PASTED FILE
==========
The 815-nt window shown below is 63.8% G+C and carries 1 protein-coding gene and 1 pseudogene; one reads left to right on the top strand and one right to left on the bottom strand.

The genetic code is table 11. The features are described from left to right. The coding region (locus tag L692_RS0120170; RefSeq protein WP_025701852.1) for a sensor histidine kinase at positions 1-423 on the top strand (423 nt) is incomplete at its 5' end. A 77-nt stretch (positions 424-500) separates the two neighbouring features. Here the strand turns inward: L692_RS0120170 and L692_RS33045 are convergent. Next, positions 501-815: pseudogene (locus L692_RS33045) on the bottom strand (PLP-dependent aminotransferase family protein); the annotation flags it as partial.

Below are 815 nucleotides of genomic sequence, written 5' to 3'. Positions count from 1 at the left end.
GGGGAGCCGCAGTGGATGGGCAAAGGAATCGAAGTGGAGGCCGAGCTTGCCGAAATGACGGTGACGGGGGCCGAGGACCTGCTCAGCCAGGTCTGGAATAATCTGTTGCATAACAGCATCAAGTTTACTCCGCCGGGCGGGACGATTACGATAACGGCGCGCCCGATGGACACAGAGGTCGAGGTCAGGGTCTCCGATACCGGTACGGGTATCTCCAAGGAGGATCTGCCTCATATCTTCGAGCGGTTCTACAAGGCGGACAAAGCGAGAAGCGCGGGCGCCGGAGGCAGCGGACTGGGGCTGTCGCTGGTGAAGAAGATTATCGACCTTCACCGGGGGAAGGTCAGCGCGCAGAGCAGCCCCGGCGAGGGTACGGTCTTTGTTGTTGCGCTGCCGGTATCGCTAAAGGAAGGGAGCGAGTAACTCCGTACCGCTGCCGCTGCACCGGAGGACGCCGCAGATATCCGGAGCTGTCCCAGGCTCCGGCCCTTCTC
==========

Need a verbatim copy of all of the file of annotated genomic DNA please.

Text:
The 815-nt window shown below is 63.8% G+C and carries 1 protein-coding gene and 1 pseudogene; one reads left to right on the top strand and one right to left on the bottom strand.

The genetic code is table 11. The features are described from left to right. The coding region (locus tag L692_RS0120170; RefSeq protein WP_025701852.1) for a sensor histidine kinase at positions 1-423 on the top strand (423 nt) is incomplete at its 5' end. A 77-nt stretch (positions 424-500) separates the two neighbouring features. Here the strand turns inward: L692_RS0120170 and L692_RS33045 are convergent. Next, positions 501-815: pseudogene (locus L692_RS33045) on the bottom strand (PLP-dependent aminotransferase family protein); the annotation flags it as partial.

Below are 815 nucleotides of genomic sequence, written 5' to 3'. Positions count from 1 at the left end.
GGGGAGCCGCAGTGGATGGGCAAAGGAATCGAAGTGGAGGCCGAGCTTGCCGAAATGACGGTGACGGGGGCCGAGGACCTGCTCAGCCAGGTCTGGAATAATCTGTTGCATAACAGCATCAAGTTTACTCCGCCGGGCGGGACGATTACGATAACGGCGCGCCCGATGGACACAGAGGTCGAGGTCAGGGTCTCCGATACCGGTACGGGTATCTCCAAGGAGGATCTGCCTCATATCTTCGAGCGGTTCTACAAGGCGGACAAAGCGAGAAGCGCGGGCGCCGGAGGCAGCGGACTGGGGCTGTCGCTGGTGAAGAAGATTATCGACCTTCACCGGGGGAAGGTCAGCGCGCAGAGCAGCCCCGGCGAGGGTACGGTCTTTGTTGTTGCGCTGCCGGTATCGCTAAAGGAAGGGAGCGAGTAACTCCGTACCGCTGCCGCTGCACCGGAGGACGCCGCAGATATCCGGAGCTGTCCCAGGCTCCGGCCCTTCTC